A Midwest mafia kingfish died recently, as longtime Milwaukee mob power, Joseph (Joe Camel) Caminiti, 88, was laid to rest in a quiet ceremony in his hometown back in early February.
Over the past 17 years, Joe Camel had been the titular figure head or “boss” if you had to label him, for a Wisconsin crime family that appears to be on its last legs. Before that Caminiti served as the organization’s consigliere for close to four decades.
He was the son-in-law of one-time Milwaukee don John Alioto and the brother-in-law of legendary Wisconsin Godfather Frank (Frankie Bal) Balistreiri. Known for being well-liked, wise and understated, Caminiti yielded influence on the street and in labor union politics, acting as the syndicate’s liaison to the Teamsters.
When Balistreiri went to prison between 1967 and 1971, he tapped Caminiti, “made” by Alioto in a 1953 ceremony, as acting boss of the-then highly-profitable Borgata.
Joe Camel could often be seen by Balistreiri’s side as the menacing Milwaukee mafia chieftain held court almost every day from the Shorecrest Hotel on Prospect Avenue (today the Savoy), throughout most of the 1960s, 70s and early 80s.
Balistreiri, with the heavy backing of the Chicago mob, was iron-fisted in his leadership, utilizing the car bomb as a sinister calling-card.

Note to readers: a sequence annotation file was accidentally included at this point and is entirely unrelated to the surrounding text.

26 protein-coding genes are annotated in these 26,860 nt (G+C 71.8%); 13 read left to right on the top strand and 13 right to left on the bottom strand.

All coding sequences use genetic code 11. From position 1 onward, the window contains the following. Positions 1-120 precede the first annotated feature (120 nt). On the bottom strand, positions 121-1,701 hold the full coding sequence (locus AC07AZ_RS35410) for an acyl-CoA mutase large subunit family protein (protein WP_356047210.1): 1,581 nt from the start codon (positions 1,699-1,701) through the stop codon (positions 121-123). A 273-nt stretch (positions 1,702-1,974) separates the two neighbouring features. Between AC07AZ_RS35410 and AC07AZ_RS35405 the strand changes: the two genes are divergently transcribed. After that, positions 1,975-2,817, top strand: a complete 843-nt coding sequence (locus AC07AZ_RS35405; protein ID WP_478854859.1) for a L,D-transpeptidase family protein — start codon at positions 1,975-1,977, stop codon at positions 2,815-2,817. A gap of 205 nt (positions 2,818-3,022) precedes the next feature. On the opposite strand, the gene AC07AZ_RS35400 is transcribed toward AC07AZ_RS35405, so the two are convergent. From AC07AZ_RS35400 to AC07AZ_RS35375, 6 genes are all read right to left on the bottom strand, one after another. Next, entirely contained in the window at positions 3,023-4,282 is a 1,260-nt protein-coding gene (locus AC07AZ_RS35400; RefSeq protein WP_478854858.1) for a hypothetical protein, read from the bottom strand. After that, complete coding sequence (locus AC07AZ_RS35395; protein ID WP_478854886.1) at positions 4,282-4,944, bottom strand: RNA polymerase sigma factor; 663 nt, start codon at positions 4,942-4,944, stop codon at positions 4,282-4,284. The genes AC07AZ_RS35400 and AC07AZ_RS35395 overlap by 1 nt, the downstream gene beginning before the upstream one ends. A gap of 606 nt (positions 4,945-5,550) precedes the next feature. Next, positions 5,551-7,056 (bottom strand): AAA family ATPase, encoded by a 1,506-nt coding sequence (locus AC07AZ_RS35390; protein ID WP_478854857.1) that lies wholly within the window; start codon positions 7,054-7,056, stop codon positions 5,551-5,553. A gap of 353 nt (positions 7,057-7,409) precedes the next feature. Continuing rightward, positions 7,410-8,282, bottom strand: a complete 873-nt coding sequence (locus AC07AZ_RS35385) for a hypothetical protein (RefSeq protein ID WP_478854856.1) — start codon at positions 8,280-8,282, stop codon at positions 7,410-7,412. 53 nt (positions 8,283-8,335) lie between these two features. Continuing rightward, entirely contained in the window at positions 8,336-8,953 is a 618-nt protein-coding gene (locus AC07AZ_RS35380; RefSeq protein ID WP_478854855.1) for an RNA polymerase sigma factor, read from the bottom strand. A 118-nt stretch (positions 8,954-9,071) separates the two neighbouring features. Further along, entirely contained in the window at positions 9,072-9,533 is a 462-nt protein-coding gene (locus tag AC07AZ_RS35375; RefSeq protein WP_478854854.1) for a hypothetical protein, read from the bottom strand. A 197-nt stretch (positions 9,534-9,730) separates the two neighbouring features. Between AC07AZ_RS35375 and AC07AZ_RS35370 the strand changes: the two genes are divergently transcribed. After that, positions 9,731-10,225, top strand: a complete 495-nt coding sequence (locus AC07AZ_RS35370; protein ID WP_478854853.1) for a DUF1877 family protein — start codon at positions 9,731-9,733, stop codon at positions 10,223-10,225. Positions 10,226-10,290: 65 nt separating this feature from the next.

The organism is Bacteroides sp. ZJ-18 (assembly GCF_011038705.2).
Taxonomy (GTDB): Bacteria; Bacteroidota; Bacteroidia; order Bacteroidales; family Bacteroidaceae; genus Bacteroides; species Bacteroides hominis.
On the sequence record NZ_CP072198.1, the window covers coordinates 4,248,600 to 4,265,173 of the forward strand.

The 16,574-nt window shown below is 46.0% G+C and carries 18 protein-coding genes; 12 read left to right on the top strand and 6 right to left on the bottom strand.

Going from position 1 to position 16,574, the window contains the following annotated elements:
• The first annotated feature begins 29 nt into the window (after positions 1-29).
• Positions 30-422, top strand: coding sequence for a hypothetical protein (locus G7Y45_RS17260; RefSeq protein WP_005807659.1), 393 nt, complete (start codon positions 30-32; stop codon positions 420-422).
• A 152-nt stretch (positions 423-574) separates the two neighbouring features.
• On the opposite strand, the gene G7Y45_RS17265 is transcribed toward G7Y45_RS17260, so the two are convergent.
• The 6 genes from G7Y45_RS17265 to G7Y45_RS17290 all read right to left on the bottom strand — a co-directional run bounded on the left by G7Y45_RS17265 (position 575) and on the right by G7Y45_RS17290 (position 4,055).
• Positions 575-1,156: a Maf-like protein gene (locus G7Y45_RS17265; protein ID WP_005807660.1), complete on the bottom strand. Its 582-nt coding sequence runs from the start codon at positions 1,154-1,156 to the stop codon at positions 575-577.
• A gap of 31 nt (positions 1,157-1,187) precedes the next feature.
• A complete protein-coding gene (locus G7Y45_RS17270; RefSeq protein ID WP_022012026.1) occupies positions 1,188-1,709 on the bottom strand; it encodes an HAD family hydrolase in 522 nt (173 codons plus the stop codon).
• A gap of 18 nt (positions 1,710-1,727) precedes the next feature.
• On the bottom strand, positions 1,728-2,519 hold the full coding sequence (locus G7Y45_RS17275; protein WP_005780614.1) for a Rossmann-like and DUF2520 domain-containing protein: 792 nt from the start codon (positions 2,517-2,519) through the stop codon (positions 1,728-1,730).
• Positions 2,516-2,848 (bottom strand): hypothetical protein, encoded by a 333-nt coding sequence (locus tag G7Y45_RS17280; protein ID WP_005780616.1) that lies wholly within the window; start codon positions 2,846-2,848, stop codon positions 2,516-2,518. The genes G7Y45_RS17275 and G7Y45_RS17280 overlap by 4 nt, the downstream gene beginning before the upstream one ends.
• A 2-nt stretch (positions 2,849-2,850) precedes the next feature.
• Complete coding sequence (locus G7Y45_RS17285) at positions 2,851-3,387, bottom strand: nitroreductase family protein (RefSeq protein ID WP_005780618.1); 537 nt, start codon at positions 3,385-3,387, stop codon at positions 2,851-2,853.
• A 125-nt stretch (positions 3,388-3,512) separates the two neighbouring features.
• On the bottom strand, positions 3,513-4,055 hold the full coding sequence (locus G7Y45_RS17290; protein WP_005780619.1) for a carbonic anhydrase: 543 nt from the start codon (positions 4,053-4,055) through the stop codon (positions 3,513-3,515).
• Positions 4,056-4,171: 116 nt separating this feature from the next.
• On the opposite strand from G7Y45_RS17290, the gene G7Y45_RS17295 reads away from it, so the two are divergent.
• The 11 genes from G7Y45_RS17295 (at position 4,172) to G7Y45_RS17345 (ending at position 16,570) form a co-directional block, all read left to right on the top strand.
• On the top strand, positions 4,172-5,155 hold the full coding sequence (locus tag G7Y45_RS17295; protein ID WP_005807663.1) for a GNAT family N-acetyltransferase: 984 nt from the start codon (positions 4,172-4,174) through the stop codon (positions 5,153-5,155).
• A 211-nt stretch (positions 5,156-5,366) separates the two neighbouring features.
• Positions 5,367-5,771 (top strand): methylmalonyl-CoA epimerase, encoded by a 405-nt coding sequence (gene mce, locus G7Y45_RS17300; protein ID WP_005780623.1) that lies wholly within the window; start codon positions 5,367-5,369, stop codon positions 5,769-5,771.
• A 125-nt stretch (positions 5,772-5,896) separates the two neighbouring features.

Milwaukee gangster Augustino (Augie Palms) Palmisano disrespected Frankie Bal at a card game in 1978 and was car-bombed to death in the fallout from the matter.
“That guy (Palmisano) insulted me, to my face, now they can’t find his skin,” Balistreiri infamously uttered to companions at a dinner meeting.
Palmisano, 49 at the time of his murder, had risen through the ranks of the Milwaukee underworld working under Caminiti.
Following the imprisonment and eventual death of Balistreiri (1983 and 1993, respectively), Joe Camel was relied on to keep the Family afloat. It stayed stable for a bit, but attrition and the seizing of territory by the Chicago mob severely weakened the organization to the point today where it’s basically a small crew, operating under the auspice of the Windy City.
FBI files from the 1990s, indicate that Chicago Outfit brass assigned Southside capo and eventual overall syndicate street boss John (Johnny Apes) Montelone, to “push hard” into Wisconsin in response to the depletion in the Milwaukee Family’s strength.
Retired FBI agent Mike Russo knows that Joe Camel Caminiti is part of a dying breed of mobsters and one of the final links to the golden era of the American mafia in the mid-to-early-late Twentieth Century.
“Wiseguys like him (Caminiti) are few and far between these days,” he said. “He was a gentleman gangster, spoke quietly, but everyone knew he possessed a lot of sway. The name of the game was making money, not waves. That mindset served him well.”
Article courtesy of Scott M. Burnstein Author of Motor City Mafia: A Century of Organized Crime in Detroit (Images of America) and other great mafia titles.